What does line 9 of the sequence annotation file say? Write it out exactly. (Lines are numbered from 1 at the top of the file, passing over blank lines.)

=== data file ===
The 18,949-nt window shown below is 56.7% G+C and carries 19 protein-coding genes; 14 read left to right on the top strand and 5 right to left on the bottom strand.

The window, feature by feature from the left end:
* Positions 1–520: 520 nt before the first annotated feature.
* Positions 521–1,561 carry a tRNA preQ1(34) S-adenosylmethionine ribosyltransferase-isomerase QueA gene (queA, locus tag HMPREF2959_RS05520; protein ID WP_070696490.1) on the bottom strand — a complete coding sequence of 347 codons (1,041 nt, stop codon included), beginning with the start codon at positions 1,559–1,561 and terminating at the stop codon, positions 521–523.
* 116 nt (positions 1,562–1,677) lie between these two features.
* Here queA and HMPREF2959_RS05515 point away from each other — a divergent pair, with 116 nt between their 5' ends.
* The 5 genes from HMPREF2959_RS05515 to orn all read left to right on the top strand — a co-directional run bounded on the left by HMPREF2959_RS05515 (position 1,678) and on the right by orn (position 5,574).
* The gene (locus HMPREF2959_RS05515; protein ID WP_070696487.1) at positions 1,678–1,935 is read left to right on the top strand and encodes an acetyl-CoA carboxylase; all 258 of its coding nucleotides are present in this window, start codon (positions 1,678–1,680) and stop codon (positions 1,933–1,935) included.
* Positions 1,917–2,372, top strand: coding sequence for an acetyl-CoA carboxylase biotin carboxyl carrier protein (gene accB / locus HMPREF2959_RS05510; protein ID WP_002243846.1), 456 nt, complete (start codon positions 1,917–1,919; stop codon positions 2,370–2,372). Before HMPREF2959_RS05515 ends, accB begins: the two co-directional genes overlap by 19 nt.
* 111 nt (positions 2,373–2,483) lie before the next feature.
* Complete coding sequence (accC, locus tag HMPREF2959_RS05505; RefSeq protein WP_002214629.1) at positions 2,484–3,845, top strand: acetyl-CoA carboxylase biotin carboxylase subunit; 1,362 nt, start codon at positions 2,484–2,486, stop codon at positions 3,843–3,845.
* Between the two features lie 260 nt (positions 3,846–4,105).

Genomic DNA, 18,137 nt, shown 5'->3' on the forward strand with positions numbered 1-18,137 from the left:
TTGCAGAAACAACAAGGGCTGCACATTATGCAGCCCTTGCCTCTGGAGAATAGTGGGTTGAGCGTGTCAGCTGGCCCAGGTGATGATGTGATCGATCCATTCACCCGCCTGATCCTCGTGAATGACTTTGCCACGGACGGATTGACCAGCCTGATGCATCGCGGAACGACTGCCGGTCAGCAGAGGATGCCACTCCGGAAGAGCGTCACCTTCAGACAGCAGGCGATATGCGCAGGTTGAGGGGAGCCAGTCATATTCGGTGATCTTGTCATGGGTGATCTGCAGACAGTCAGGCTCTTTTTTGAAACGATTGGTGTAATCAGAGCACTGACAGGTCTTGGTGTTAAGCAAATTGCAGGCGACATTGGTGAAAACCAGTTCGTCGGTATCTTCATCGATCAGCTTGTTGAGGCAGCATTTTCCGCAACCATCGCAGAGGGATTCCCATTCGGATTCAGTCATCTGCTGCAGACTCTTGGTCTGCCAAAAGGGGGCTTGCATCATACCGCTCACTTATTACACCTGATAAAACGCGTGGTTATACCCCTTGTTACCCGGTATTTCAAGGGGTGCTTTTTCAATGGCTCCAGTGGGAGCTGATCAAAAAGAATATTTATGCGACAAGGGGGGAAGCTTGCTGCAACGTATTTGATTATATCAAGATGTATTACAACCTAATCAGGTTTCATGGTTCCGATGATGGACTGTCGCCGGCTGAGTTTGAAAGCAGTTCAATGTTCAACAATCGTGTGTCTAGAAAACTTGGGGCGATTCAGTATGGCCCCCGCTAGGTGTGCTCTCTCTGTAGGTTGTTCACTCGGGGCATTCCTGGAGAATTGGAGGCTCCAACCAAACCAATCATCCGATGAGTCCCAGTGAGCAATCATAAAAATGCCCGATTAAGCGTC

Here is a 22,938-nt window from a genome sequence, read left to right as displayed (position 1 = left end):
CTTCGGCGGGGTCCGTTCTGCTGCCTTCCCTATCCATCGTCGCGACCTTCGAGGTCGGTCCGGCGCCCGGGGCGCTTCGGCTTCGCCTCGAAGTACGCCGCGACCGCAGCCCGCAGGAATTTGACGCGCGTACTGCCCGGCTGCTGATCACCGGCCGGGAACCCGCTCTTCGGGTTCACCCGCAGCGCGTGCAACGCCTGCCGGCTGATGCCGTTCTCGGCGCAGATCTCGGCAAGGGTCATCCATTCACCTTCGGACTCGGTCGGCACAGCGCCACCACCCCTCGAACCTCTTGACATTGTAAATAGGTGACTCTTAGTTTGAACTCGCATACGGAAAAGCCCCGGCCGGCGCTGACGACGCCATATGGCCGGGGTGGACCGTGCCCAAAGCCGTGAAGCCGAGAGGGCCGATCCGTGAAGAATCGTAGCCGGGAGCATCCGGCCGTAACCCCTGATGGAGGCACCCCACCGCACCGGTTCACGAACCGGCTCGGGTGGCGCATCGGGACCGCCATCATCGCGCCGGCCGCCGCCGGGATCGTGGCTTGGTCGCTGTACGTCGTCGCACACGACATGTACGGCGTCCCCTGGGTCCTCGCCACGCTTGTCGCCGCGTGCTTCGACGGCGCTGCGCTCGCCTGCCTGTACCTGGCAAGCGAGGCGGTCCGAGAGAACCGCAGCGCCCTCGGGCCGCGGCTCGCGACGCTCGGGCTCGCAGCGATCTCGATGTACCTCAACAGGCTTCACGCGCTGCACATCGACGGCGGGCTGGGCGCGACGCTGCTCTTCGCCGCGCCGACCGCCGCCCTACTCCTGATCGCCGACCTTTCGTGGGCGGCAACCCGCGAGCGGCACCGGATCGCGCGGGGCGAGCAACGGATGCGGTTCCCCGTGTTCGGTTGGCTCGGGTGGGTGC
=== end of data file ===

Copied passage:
* Positions 1,917–2,372, top strand: coding sequence for an acetyl-CoA carboxylase biotin carboxyl carrier protein (gene accB / locus HMPREF2959_RS05510; protein ID WP_002243846.1), 456 nt, complete (start codon positions 1,917–1,919; stop codon positions 2,370–2,372). Before HMPREF2959_RS05515 ends, accB begins: the two co-directional genes overlap by 19 nt.